K Nearest Neighbors is probably the easiest classification algorithm to understand. Take a look at the following graph:

*Graph of height vs weight (data is theoretical)*

What would you classify *Blue Diamond 1* as? At a glance, it’s easy to predict/infer that *Blue Diamond 1* is most likely/is a *Female*. It seems logical to say that *Blue Diamond 1* is in the cluster of Females so it’s female. Fair enough.

What of *Blue Diamond 2*? Not so fast! While it seems likely *Female*, one could argue it’s *Male*. Hmm… Eye-balling won’t cut it.

*KNN provides us a pretty solid way to predict which class Blue Diamond 2 belongs to.*

K Nearest Neighbors outputs a class membership of a feature set by a majority vote of its closest neighbors. In other words, we can find the persons closest to *Blue Diamond 2* then cast a vote. If majority are *Male*, then we say *Blue Diamond 2* is *Male*, else we say it’s *Female*.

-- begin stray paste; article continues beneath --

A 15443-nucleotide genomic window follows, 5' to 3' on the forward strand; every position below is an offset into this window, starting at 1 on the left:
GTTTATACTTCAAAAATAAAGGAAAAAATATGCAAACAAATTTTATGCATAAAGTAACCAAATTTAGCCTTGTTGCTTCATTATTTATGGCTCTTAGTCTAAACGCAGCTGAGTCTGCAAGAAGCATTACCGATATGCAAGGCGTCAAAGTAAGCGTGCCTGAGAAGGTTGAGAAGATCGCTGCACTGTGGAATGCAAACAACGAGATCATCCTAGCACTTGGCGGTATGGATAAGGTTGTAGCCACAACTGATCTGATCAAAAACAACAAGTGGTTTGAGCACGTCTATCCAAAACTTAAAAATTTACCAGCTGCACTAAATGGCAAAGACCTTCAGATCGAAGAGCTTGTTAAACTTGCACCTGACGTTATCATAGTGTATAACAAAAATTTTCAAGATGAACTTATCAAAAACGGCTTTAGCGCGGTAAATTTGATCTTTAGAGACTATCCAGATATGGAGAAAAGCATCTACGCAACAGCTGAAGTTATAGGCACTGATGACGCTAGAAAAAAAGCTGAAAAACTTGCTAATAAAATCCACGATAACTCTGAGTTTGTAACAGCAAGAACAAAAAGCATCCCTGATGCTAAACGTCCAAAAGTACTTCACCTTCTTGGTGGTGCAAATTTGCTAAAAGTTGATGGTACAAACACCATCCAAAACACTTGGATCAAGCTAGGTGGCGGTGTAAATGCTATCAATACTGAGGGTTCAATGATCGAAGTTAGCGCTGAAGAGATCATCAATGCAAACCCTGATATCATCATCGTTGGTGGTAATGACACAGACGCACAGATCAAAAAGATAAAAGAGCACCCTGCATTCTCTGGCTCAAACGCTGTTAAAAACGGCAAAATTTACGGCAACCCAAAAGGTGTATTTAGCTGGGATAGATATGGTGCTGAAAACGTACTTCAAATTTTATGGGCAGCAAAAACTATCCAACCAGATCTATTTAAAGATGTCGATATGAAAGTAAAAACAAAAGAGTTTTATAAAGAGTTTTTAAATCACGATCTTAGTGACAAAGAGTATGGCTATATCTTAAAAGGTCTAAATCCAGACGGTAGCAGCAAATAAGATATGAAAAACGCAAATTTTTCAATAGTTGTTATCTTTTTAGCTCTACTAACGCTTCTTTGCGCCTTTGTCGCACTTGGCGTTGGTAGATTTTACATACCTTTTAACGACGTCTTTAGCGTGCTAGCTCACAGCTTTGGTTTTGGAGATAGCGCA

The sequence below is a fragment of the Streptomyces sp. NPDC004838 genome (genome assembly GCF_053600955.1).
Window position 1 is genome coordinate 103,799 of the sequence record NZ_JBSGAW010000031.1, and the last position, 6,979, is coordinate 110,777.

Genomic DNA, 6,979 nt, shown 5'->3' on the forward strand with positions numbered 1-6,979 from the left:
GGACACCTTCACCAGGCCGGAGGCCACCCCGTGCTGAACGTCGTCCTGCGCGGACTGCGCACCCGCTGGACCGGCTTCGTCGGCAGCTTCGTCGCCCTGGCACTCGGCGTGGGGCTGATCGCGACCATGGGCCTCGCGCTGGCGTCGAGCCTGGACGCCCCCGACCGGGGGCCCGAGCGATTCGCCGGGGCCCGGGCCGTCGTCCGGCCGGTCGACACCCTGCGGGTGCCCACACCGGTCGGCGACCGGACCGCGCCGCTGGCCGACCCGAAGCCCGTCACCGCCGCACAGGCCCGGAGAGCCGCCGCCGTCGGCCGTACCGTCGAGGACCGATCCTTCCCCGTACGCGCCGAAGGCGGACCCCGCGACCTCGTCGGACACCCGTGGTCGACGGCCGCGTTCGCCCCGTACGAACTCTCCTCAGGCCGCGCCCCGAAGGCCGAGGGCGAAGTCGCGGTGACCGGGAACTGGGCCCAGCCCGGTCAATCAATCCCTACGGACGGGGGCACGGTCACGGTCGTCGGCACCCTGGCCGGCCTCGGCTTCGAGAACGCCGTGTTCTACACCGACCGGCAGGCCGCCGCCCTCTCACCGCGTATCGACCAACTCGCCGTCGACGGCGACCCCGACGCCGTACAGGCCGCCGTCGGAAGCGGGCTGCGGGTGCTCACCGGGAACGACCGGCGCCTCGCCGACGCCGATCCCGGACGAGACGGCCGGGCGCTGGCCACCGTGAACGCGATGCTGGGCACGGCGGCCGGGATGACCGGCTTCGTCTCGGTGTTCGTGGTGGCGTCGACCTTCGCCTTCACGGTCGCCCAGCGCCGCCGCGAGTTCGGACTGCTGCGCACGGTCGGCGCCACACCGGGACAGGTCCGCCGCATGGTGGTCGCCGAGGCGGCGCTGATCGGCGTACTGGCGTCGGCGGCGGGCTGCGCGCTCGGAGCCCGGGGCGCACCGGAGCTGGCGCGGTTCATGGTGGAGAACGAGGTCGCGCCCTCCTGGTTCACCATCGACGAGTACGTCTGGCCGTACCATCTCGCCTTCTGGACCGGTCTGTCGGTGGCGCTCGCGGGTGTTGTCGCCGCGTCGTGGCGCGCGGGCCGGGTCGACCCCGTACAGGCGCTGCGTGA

*KNN visualization*

Looking at the circled area, we can easily see from the graph (above) that there are 5 persons closest to *Blue Diamond 2*. 3 *Red Squares* and 2 *Green Circles*. KNN says *Blue Diamond 2* is Male since males are the majority of the closest neighbors.

The *k* in KNN represents the number of neighbors being considered. In the case of classifying *Blue Diamond 2*, it’s 5. *k* directly affects our prediction so we must use a “good” value. Take into account your data, specifically the number of classes and the sample size of the training set when choosing k.

In the person classification example we’ve been looking at, we have 2 classes (Male and Female), so k = 2 (or a multiple of 2) is a bad idea right off the bat.

k = 1? Nah. You can’t have an election with just one candidate, can you?

k = 3? Yep. Works for me! Since there are only 3 slots, we’ll never have a tie between Male and Female. Also, 3 is a reasonable number of samples to consider for the person classification problem we’re dealing with (the way I see it).